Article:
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United Nations Disarmament Yearbook 1991

image of United Nations Disarmament Yearbook 1991
The volume 16 compiles the disarmament resolutions and decisions of the forty-sixth session of the General Assembly, the voting patterns in the General Assembly and the First Committee report and dates of their adoption. It summarizes developments and trends in 1991 on key issues of multilateral consideration at the international and regional levels. Reviews the activity of the forty-sixth session of the General Assembly, the Conference on Disarmament and the Disarmament Commission. Contains a timeline that highlights events in multilateral disarmament in 1991.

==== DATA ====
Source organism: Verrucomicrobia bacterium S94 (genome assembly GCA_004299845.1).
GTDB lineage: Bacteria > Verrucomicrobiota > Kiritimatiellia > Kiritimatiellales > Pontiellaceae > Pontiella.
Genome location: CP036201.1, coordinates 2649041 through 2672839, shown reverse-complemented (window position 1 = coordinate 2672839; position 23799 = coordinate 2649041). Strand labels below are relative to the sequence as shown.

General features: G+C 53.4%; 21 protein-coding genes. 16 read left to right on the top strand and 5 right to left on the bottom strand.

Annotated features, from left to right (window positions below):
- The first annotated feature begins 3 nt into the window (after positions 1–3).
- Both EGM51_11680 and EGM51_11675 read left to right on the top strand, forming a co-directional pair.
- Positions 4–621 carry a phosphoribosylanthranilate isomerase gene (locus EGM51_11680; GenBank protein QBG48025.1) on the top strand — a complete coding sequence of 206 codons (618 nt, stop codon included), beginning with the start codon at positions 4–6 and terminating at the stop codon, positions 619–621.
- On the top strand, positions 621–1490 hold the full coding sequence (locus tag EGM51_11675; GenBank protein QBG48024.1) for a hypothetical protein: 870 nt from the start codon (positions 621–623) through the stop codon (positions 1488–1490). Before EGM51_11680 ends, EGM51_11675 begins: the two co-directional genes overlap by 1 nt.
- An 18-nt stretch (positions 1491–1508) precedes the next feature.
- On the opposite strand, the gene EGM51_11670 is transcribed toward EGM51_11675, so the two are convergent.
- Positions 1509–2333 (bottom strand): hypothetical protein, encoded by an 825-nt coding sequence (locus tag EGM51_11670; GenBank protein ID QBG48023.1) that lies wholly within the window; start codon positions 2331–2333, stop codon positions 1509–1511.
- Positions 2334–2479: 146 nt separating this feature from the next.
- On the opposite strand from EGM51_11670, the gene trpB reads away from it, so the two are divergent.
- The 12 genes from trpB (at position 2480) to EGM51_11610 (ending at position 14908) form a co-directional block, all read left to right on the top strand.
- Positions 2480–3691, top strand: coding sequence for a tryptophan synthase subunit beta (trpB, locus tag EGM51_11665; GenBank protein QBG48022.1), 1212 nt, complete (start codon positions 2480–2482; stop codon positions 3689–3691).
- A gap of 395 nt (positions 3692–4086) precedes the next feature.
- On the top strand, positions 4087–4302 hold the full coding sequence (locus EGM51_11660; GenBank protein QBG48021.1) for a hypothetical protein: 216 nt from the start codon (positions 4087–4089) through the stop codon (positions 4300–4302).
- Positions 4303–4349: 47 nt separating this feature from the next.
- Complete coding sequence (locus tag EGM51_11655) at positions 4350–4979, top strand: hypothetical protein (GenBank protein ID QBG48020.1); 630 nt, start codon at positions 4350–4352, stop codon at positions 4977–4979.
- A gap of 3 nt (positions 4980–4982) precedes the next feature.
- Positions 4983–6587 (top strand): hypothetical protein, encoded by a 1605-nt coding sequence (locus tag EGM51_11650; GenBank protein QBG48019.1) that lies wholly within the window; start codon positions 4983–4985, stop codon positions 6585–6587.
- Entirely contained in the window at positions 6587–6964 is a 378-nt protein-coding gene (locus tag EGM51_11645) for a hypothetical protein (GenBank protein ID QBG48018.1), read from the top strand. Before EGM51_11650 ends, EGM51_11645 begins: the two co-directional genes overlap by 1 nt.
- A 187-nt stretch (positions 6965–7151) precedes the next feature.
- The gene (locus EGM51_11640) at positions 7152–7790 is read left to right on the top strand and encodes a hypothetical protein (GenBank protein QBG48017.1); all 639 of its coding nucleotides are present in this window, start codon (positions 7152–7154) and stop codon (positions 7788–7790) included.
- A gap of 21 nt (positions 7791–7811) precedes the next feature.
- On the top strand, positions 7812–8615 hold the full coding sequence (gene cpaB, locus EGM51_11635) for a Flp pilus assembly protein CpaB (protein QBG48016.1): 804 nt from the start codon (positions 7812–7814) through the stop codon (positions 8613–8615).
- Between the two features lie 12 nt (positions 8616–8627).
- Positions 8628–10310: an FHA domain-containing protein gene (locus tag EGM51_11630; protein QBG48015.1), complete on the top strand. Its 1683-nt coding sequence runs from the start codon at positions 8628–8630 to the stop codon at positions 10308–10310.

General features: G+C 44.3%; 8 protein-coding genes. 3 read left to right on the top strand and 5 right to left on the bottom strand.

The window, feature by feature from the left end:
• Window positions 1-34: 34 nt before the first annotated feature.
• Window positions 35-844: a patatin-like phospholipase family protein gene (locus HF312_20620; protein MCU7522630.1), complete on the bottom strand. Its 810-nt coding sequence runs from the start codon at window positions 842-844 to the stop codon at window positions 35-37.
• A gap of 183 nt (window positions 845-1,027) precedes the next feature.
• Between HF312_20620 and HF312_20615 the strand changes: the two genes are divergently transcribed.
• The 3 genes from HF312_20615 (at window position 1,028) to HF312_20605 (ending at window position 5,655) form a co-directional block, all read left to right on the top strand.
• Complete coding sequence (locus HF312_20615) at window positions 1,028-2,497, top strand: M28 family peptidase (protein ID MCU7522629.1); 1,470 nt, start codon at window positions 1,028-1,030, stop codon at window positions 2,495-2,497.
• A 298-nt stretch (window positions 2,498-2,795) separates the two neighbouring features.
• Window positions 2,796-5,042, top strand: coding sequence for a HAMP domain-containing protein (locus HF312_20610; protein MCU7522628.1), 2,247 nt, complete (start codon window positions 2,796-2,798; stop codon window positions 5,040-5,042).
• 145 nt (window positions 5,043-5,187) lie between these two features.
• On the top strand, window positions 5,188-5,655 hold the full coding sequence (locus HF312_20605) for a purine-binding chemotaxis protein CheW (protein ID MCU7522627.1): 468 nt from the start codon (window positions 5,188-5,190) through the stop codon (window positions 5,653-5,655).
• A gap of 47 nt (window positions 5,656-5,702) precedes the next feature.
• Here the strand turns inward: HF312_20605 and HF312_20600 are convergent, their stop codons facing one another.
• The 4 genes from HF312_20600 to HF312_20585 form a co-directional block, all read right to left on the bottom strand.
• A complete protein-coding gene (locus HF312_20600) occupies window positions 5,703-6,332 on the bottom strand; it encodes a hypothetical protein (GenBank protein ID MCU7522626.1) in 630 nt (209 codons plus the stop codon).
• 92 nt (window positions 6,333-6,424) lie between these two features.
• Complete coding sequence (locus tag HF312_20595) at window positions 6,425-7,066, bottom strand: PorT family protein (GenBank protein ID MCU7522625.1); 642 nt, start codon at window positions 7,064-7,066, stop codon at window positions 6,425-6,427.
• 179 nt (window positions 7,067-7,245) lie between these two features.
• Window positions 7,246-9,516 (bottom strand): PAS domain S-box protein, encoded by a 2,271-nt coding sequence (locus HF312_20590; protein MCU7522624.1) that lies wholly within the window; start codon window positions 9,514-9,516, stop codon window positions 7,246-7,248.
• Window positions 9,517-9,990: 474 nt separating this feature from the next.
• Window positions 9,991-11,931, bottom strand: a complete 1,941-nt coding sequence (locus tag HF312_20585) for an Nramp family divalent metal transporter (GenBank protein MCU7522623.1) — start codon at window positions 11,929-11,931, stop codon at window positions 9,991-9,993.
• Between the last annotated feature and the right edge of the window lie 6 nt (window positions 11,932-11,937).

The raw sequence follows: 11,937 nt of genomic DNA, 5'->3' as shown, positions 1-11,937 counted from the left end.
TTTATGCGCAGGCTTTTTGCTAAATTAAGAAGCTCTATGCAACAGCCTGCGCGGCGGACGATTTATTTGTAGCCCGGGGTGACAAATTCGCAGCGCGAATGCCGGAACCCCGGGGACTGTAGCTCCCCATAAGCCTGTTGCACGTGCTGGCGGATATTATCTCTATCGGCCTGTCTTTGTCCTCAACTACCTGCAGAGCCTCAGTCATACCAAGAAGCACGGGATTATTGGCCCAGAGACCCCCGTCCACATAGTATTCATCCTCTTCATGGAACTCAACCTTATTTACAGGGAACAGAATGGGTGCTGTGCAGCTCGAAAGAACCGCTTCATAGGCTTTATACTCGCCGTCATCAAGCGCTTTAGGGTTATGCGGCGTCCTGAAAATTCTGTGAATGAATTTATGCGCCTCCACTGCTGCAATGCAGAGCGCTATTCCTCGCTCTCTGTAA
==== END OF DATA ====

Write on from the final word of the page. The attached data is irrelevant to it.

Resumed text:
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New weapons of mass destruction; radiological weapons

The possibility that new weapons of mass destruction might emerge was taken into account by the Commission for Conventional Armaments in 1948, when it defined such weapons as including “atomic explosive weapons, radioactive material weapons, lethal chemical and biological weapons, and any weapons developed in the future which have characteristics comparable in destructive effect to those of the atomic bomb or other weapons mentioned above”. At that time, “radioactive material weapons”, now known as “radiological weapons” (devices containing radioactive substances, which are dispersed by conventional explosives), did not exist, and they are still not known to be produced.

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